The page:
‘There’s a statistic I’ve seen recently that says that 85% of young Chinese people never, or almost never, go into shops. This is a country in which people are almost born holding smartphones and ready to use them. And If you are not in the eCommerce world, then you are not there. Tmall            , particularly, JD… There’s a whole range of them. You’ve also got mixture now of ‘clicks and mortar’ stores like 1919.com with huge numbers of stores that are guaranteeing nineteen-minute delivery from one of their thousands of stores.’ Robert Joseph, The Wine Thinker

What are Australian wineries doing with eCommerce in China?

To assist Australian wineries looking to engage Chinese consumers in this space, a flagship Australian wine online store was launched in 2016 on Alibaba Group’s business to consumer platform, Tmall.com. Alibaba Group accounts for half of China’s online wine sales and earlier this year, Alibaba Group’s Founder and Chairman, Jack Ma, announced he expects ‘triple-digit growth’ in its wine business in the next three years. The online store, constructed and operated by Vinehoo.com, one of China’s leading online wine retailers, initially stocked 10 brands from 8 Australian wine regions, including Brokenwood, Coriole, John Duval, Pikes and Voyager Estate. Vinehoo.com will support the venture, facilitating fulfilment of all orders. It provides a new platform to build the profile of Australian wines and our key regions amongst Chinese consumers.

‘The opening of the store is a landmark moment that builds on a year of strong growth for Australian wine in the Chinese export market. It opens up another commercial opportunity for Australian wineries to tap into China’s growing appreciation for our fine wines.’ Andreas Clark, CEO of Wine Australia

Commenting on the store opening, Maggie Zhou, Managing Director of Australia and New Zealand markets for Alibaba said, ‘The partnership… will allow local winemakers to access the 434 million active consumers across our China retail marketplaces. As the domestic wine sector in China is yet to reach maturity and Australian wines are considered world-class and come at varied price points, the opportunity to sell to China’s burgeoning middle class is significant. Beyond established, well-recognised Australian wine brands, there is also strong potential for smaller producers to gain traction internationally. With the opening of Alibaba’s Australian office in late 2016, our local team will be helping winemakers of all sizes effectively market their products, navigate distribution channels and align to overseas preferences,’ Ms Zhou said.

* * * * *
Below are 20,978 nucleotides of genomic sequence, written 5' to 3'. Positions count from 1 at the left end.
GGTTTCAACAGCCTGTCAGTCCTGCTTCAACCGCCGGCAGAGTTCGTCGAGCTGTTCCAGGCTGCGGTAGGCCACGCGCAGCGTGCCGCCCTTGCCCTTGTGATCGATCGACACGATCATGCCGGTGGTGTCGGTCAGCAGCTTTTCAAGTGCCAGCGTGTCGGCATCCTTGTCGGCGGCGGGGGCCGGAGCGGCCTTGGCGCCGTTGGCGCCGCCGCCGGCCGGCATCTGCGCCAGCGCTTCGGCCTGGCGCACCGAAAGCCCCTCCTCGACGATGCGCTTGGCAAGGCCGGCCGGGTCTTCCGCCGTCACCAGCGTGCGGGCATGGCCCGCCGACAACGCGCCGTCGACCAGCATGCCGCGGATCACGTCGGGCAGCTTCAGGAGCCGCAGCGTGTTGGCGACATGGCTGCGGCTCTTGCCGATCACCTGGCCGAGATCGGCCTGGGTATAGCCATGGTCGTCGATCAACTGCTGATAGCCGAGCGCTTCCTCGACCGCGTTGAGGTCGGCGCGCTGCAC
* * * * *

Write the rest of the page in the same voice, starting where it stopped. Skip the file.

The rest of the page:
The future’s bright, the future's eCommerce in China?

It’s exciting for the Australian wine community to see companies with the size, reach and influence of Alibaba recognising the opportunity for Australian wineries in eCommerce in the Chinese market. This will make it easier for new to market exporters to enter the market and explore new growth opportunities.

This is something that Wine Australia’s Head of Market for China, Willa Yang thinks is an important strategy for potential exporters to explore, ‘If Australian wineries are thinking of entering the market, then eCommerce is definitely something they should consider as part of their market entry strategy.’ But it’s not just important for new to market exporters, as these opportunities could also allow existing exporters to expand their reach to China’s emerging wine consumers. What makes this even more exciting is that this is currently just one of the many opportunities for Australian wineries to explore. And with the predication that over 50% of China’s consumption will be conducted online within 10 years the potential for eCommerce in China to become a vital part of the mix for marketing and selling Australian wine is almost limitless.

 

Disclaimer

This information is presented in good faith and on the basis that Wine Australia, nor their agents or employees, are liable (whether by reason of error, omission, negligence, lack of care or otherwise) to any person for any damage or loss whatsoever which has occurred or may occur in relation to that person taking or not taking (as the case may be) action in respect of any statement, information or advice given via this channel.